Father Gorman students are getting a hands-on opportunity to learn about the growth cycle with their Tower Garden.
The Tower Garden relies on UV lights, growing the kids’ plants inside the classroom. The UV Lights, along with the indoor climate, allows the plants to grow 30 per cent faster. It also allows the kids to be hands-on in planting, growing and eventually harvesting the plant, all while watching the growth process in real-time. Students are growing fifteen different local species from vegetables like corn or lettuce to other plants like aquatic grass or chamomile.
Teacher Mitch Cherry, who helped get the Tower Garden in the school originally, says it’s a strong fit in their overall science curriculum, allowing them to use all five senses to learn instead of just textbooks and worksheets.
“So the students are able to see what we can grow locally, in our own environment, and then we talk a lot about how we can conserve nature. So how, by growing things inside, we can maybe transplant things outside.”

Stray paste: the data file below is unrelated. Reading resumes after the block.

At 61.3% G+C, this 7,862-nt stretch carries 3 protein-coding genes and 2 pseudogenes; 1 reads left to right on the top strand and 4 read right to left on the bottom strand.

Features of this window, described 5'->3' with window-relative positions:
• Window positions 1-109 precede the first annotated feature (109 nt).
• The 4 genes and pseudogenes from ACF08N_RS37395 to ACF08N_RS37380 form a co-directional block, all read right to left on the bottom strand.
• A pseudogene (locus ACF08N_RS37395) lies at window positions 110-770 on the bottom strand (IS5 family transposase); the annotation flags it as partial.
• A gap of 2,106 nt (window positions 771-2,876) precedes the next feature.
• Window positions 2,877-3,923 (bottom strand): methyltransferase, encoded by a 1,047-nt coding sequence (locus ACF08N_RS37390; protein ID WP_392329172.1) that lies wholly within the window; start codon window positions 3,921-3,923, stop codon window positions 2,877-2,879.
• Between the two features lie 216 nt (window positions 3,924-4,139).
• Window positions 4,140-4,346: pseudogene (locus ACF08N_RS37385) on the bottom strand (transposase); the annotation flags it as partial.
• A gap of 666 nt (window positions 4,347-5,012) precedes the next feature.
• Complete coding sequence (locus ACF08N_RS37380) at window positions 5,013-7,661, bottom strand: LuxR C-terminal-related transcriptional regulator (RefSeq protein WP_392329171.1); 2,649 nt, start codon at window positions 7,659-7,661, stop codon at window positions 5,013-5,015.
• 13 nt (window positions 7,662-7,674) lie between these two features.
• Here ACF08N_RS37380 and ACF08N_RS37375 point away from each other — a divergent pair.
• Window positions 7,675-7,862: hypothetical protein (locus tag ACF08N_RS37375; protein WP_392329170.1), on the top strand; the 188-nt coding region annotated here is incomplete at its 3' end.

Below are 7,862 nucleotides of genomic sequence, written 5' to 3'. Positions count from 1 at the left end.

Students are hands-on by adding waters and minerals to the plants in the tower, pollinating them and eventually cycling them out throughout the school year. Like all other things in school this year, the Tower Garden has had to work around COVID-19 guidelines, with duties delegated to certain students throughout the year so as to have fewer people in an area or touching certain items.
Despite this, students like Kaydence Feser say they’ve received a lot of value from having the Tower Garden in the classroom.
“[It teaches] lots of patience, and it’s also different because [when] it grows, sometimes plants when you plant them they won’t grow, and sometimes they will grow faster, sometimes slower, it all depends, really.”
Normal once the growing cycle would end, students would share their vegetables with the rest of their school via a cafeteria meal, however this year, students will have to just take them home to eat with their families instead due to new rules.